Created: 10/10/2013 11:36 PM WHEC.com
By: Amanda Ciavarri
Have you spoken with your family about organ donation? If you haven't, you should soon, because the next time you go to get your license you will need to know where you stand.
It's all because of Lauren's Law, which recently went into effect. For years, in New York State we've had the option to choose to become an organ donor when we renewed our license. But now, you will be required to state your choice.
You might be wondering, if it was already on the application, why make it a requirement to answer? The thought behind Lauren's Law is that often times people skip the part of the application that isn't required, so they don't give donation any thought.
"Sometimes it is just a matter of asking," says County Clerk Cheryl Dinolfo. "If you ask people would you like to do this, are you interested in becoming an organ donor?"
Helene Ehman told News10NBC the importance of knowing where your loved ones stand.
"We brought him in on Saturday night and the doctors came in and said Scott has no brain function," says Ehman. "You are in crisis and you don't know and he said 'would you be willing to donate Scott's organs?'"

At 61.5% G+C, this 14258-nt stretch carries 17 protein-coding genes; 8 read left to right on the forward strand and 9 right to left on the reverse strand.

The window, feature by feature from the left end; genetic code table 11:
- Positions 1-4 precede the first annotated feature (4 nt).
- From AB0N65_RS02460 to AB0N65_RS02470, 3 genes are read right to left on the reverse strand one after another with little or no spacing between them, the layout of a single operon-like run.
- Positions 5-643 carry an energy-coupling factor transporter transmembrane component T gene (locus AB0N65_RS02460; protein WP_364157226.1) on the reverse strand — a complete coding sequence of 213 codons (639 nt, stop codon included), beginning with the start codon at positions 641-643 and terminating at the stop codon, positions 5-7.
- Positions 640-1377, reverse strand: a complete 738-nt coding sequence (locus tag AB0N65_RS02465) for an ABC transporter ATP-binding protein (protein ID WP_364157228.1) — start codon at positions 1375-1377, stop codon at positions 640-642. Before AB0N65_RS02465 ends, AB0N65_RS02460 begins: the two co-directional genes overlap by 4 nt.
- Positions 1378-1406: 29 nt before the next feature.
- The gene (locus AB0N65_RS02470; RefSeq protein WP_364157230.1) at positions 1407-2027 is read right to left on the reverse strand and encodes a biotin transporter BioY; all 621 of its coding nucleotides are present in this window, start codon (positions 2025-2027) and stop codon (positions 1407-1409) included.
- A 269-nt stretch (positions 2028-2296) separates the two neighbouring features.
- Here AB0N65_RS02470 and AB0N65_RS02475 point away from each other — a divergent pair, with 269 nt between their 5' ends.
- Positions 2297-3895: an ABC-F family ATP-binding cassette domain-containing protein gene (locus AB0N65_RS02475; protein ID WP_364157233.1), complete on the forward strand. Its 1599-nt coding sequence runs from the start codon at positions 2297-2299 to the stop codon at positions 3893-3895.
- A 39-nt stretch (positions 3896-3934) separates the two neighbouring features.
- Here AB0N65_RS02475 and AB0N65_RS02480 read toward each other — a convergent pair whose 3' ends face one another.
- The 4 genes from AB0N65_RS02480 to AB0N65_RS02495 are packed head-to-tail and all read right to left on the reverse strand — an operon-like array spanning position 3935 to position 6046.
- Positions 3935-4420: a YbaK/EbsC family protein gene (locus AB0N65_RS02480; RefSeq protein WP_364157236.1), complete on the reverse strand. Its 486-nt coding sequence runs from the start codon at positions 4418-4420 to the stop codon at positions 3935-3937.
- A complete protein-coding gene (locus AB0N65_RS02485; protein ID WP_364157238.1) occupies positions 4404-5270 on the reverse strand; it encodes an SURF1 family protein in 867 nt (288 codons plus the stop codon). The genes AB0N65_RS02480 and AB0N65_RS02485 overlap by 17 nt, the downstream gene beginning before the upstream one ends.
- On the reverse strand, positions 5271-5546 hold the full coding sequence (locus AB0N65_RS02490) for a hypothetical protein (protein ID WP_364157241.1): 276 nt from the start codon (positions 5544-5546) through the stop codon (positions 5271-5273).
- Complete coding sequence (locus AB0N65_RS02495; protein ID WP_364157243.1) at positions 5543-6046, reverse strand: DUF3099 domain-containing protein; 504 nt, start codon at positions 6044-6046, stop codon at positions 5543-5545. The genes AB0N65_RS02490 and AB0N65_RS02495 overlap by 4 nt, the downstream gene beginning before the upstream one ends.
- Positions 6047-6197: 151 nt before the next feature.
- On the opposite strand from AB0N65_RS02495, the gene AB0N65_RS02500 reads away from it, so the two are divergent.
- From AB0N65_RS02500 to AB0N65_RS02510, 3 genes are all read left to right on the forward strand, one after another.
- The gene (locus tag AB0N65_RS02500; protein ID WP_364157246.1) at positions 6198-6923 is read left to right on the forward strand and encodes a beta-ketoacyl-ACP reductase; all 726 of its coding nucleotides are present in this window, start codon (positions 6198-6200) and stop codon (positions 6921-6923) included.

That was three years ago when Ehman had to make the tough decision when her 29-year-old son died.
Ehman says, "I knew he had talked about it with his brother and sister and that was his wishes. So that's what we did."
She says knowing what her son wanted was one less thing she and her family had to think about at such a difficult time.
"When they asked about organ donation immediately I felt, wow, something good is going to come out of this horrible tragedy and it did."
In New York State, 29 percent of eligible people are enrolled as organ donors. We're told there are ten thousand people in the state waiting for an organ donation and 700 in Monroe County.
The Monroe County Clerk says in the last few years there has been an increase in people signing up.
Also, if you are worried about how visible the donor marking will be on the new black and white licenses. There will be a similar marking on those licenses and we hear will be in color, so it will stand out.
News10NBC also went out to ask some people about this new law. Here's what some of them told us.
Joe Schultz of Rochester says "I certainly don't really see a problem with it. If in the past the question was there I guess it's really the same matter as far as I'm concerned. It's a yes or no answer. I think you're going to be comfortable either way."
Ravi Patel says, "It's better to have people answer the question then to have whoever's on the other end guessing. So I guess it makes sense in that regard, but I don't know. It's a difficult question and it's kind of a personal question."